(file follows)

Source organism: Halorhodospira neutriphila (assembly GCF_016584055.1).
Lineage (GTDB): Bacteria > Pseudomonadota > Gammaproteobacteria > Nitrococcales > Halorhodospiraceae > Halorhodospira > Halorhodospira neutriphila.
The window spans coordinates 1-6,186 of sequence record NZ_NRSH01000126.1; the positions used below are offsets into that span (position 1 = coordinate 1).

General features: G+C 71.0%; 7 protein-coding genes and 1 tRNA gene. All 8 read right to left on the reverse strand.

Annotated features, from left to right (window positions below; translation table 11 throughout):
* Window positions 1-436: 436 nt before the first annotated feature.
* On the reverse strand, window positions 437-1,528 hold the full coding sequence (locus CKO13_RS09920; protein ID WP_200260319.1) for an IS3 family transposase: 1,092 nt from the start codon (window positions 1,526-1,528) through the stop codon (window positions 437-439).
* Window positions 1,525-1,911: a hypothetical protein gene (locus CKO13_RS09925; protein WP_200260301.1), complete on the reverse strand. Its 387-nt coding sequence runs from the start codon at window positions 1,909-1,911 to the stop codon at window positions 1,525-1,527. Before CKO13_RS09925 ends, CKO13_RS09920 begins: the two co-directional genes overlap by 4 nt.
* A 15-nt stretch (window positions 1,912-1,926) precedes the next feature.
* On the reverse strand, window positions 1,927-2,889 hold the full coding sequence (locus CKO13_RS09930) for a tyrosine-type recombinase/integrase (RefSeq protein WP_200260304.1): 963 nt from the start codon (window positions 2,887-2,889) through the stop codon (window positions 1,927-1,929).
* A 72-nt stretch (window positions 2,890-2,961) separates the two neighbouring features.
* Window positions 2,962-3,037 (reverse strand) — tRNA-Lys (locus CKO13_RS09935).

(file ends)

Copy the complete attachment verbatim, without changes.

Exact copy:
Source organism: Halorhodospira neutriphila (assembly GCF_016584055.1).
Lineage (GTDB): Bacteria > Pseudomonadota > Gammaproteobacteria > Nitrococcales > Halorhodospiraceae > Halorhodospira > Halorhodospira neutriphila.
The window spans coordinates 1-6,186 of sequence record NZ_NRSH01000126.1; the positions used below are offsets into that span (position 1 = coordinate 1).

General features: G+C 71.0%; 7 protein-coding genes and 1 tRNA gene. All 8 read right to left on the reverse strand.

Annotated features, from left to right (window positions below; translation table 11 throughout):
* Window positions 1-436: 436 nt before the first annotated feature.
* On the reverse strand, window positions 437-1,528 hold the full coding sequence (locus CKO13_RS09920; protein ID WP_200260319.1) for an IS3 family transposase: 1,092 nt from the start codon (window positions 1,526-1,528) through the stop codon (window positions 437-439).
* Window positions 1,525-1,911: a hypothetical protein gene (locus CKO13_RS09925; protein WP_200260301.1), complete on the reverse strand. Its 387-nt coding sequence runs from the start codon at window positions 1,909-1,911 to the stop codon at window positions 1,525-1,527. Before CKO13_RS09925 ends, CKO13_RS09920 begins: the two co-directional genes overlap by 4 nt.
* A 15-nt stretch (window positions 1,912-1,926) precedes the next feature.
* On the reverse strand, window positions 1,927-2,889 hold the full coding sequence (locus CKO13_RS09930) for a tyrosine-type recombinase/integrase (RefSeq protein WP_200260304.1): 963 nt from the start codon (window positions 2,887-2,889) through the stop codon (window positions 1,927-1,929).
* A 72-nt stretch (window positions 2,890-2,961) separates the two neighbouring features.
* Window positions 2,962-3,037 (reverse strand) — tRNA-Lys (locus CKO13_RS09935).